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XXV. “But after all, what is our present state?
’T is þad, and may be better -all men's lot. Most men are slaves, none more so than the great,
To their own whims and passions, and what not ;
Kindness, destroys what little we had got:
Of the third sex stepp'd up, and peering over
And capabilities, as to discover
No lady e'er is ogled by a lover,
’T is pleasant purchasing our fellow-creatures ; And all are to be sold, if you consider
Their passions, and are dextrous ; some by features
Some by a place—as tend their years or natures ;
Turn’d to the merchant, and began to bid
They haggled, wrangled, swore, too—so they did ! As though they were in a mere christian fair,
Cheapening an ox, an ass, a lamb, or kid ; So that their bargain sounded like a battle For this superior yoke of human cattle.
And pulling out reluctant purses, and
Some down, and weighing others in their hand,
Until the sum was accurately scann’d,
Or if it were, if also his digestion.
And conscience ask a curious sort of question,
Sell flesh and blood. When dinner has oppress'd one, I think it is perhaps the gloomiest hour Which turns up out of the sad twenty-four.
XXXI. Voltaire says, “ No:” he tells
Repletion rather adds to what he feels ;
From his own brain's oppression while it reels. .
XXXII. I think with Alexander, that the act
Of eating, with another act or two,
Redoubled ; when a roast and a ragout,
either pain or pleasure, who Would pique himself on intellects, whose use Depends so much upon the gastric juice?
This is a fact, and no poetic fable-
My hat and gloves still lying on the table,
And running out as fast as I was able, 3
They'd slain him with five slugs; and left him there To perish on the pavement : so I had
Him borne into the house and up the stair,
More circumstances? vain was every care ;
And, though I have seen many corpses, never
So calm ; though pierced through stomach, heart, and liver, He seem'd to sleep, for you could scarcely tell
(As he bled inwardly, no hideous river Of gore divulged the cause) that he was dead : So as I gazed on him, I thought or said
XXXVI. 66 Can this be death? then what is life or death?
• Speak !' but he spoke not : 'wake!' but still he slept : But yesterday and who had mightier breath?
A thousand warriors by his word were kept In awe : he said, as the centurion saith,
• Go,' and he goeth ; ' come,' and forth he stepp'd. The trump and bugle till he spake were dumbAnd now nought left him but the muffled drum."
With their rough faces throng'd about the bed,
Which for the last though not the first time bled : And such an end! that he who many a day
Had faced Napoleon's foes until they fled,
Those honourable scars which brought him fame;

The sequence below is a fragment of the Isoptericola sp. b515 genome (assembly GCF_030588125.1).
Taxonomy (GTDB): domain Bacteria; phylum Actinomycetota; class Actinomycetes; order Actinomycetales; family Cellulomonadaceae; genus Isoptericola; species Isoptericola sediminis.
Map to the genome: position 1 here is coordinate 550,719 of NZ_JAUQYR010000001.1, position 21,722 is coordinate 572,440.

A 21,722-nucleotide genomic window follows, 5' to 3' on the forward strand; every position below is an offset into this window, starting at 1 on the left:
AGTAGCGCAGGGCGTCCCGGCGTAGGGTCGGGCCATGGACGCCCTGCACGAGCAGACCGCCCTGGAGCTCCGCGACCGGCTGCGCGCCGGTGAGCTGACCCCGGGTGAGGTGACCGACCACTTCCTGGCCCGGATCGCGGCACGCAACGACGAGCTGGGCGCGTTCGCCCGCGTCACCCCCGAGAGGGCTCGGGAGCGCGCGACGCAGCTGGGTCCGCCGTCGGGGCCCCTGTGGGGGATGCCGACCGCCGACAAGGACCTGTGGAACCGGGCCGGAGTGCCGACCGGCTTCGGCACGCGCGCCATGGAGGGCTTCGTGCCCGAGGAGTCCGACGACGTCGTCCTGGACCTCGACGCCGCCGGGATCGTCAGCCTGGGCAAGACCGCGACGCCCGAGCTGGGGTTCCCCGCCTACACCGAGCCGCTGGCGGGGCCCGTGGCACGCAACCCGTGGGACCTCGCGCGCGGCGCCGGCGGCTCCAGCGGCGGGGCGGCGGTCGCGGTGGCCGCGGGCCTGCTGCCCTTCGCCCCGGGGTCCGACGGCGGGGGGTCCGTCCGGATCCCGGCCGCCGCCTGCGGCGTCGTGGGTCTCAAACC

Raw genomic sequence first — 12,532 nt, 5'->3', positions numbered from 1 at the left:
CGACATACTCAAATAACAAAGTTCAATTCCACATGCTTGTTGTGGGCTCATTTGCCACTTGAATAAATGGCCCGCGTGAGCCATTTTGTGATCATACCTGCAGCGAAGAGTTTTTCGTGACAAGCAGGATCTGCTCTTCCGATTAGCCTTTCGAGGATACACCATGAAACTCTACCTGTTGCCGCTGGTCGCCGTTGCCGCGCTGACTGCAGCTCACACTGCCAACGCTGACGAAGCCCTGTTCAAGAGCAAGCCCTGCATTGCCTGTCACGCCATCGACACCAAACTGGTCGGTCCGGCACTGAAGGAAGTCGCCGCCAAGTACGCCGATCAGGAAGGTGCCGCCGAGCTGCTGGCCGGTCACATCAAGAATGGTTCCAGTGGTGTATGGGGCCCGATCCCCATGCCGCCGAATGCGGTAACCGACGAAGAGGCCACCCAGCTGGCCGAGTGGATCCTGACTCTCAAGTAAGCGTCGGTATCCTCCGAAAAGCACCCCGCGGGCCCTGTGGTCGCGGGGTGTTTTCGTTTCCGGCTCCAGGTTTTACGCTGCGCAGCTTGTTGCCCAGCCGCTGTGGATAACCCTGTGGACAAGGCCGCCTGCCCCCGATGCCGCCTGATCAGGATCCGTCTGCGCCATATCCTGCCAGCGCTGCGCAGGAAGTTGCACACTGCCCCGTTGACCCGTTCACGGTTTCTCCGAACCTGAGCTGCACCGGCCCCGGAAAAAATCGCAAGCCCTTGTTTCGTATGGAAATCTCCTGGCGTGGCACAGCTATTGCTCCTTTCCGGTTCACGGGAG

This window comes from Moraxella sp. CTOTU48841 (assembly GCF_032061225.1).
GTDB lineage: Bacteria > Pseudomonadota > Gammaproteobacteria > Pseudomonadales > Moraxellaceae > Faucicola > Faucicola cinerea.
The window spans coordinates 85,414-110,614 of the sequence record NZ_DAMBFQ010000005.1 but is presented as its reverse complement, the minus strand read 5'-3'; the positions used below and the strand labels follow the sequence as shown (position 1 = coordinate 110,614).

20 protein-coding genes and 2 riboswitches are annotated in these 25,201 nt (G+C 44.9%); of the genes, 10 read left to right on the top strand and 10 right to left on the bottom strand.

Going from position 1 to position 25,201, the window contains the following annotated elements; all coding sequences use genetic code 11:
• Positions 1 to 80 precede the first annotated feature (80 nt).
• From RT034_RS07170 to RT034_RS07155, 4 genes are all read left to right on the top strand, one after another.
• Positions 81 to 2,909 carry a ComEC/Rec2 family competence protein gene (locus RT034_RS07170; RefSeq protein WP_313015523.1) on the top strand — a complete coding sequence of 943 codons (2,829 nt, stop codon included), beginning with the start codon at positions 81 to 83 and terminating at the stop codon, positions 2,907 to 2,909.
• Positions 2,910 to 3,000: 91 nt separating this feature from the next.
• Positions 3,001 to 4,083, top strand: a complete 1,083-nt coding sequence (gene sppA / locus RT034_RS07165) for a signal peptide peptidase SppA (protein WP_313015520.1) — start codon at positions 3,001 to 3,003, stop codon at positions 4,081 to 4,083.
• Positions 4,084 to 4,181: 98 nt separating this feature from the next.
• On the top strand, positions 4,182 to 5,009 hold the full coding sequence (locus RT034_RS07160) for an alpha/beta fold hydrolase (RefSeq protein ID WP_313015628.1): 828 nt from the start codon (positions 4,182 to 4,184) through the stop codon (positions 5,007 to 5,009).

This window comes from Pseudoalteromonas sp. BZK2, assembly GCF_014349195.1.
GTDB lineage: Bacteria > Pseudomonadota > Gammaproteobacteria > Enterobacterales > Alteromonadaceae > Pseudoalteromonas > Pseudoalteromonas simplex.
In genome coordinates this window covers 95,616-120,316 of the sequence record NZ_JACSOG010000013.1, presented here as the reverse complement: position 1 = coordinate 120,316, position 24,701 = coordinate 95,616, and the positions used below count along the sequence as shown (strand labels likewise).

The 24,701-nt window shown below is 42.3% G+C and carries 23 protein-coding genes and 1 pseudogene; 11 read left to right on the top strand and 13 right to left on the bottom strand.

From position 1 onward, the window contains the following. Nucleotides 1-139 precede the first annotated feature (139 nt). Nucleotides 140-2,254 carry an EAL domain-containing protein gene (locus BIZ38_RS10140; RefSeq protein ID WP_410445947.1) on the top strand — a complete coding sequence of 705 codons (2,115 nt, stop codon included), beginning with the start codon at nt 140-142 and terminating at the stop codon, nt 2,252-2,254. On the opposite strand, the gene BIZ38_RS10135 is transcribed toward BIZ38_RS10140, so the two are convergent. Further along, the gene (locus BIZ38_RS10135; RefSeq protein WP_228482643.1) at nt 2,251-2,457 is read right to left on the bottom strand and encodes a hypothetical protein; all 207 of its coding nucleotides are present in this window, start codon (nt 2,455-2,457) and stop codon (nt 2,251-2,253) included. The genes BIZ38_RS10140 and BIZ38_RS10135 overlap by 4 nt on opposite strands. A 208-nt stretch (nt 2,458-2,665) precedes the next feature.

But let me quit the theme, as such things claim
From me: I gazed (as oft I have gazed the same)
And there we go :—but where ? five bits of lead,
And air-earth-water-fire live—and we dead ? We, whose minds comprehend all things? No more ; But let us to the story as before.
Bore off his bargains to a gilded boat,
As fast as oars could pull and water float.
Wondering what next, till the caique was brought
Of a small iron door, 't was open'd, and
Flank'd by large groves which tower'd on either hand : They almost lost their way, and had to pick it
For night was closing ere they came to land. The eunuch made a sign to those on board, Who row'd off, leaving them without a word.
Through orange bowers, and jasmine, and so forth (Of which I might have a good deal to say,
There being no such profusion in the North Of oriental plants, “et cætera,”
But that of late your scribblers think it worth Their while to rear whole hotbeds in their works, Because one poet travell’d ’mongst the Turks) :
Into Don Juan's head a thought, which he
Which might have then occurr’d to you or me. “Methinks,” said hem" it would be no great shame
If we should strike a stroke to set us free;
XLIV. “Yes,” said the other, " and when done, what then?
How get out ? how the devil got we in ? And when we once were fairly out, and when
From Saint Bartholomew we have saved our skin, To-morrow 'd see us in some other den,
And worse off than we hitherto have been ; Besides, I'm hungry, and just now would take, Like Esau, for my birthright a beef-steak.
XLV. “We must be near some place of man's abode;
For the old negro's confidence in creeping, With his two captives, by so queer a road,
Shows that he thinks his friends have not been sleeping ; A single cry would bring them all abroad :
’T is therefore better looking before leapingAnd there, you see, this turn has brought us through. By Jove, a noble palace !-lighted too."
Which open'd on their view, and o'er the front
And various hues, as is the Turkish wont,-
The arts of which these lands were once the font :
Of certain stews, and roast-meats, and pilaus,
upon his good behaviour :
Some to men's feelings, others to their reason :
For reason thinks all reasoning out of season. Some speakers whine, and others lay the lash on, But more
less continue still to tease on, With arguments according to their “ forte ;" But no one ever dreams of being short.
I grant the power of pathos, and of gold,
Method 's more sure at moments to take hold of the best feelings of mankind, which grow
More tender, as we every day behold,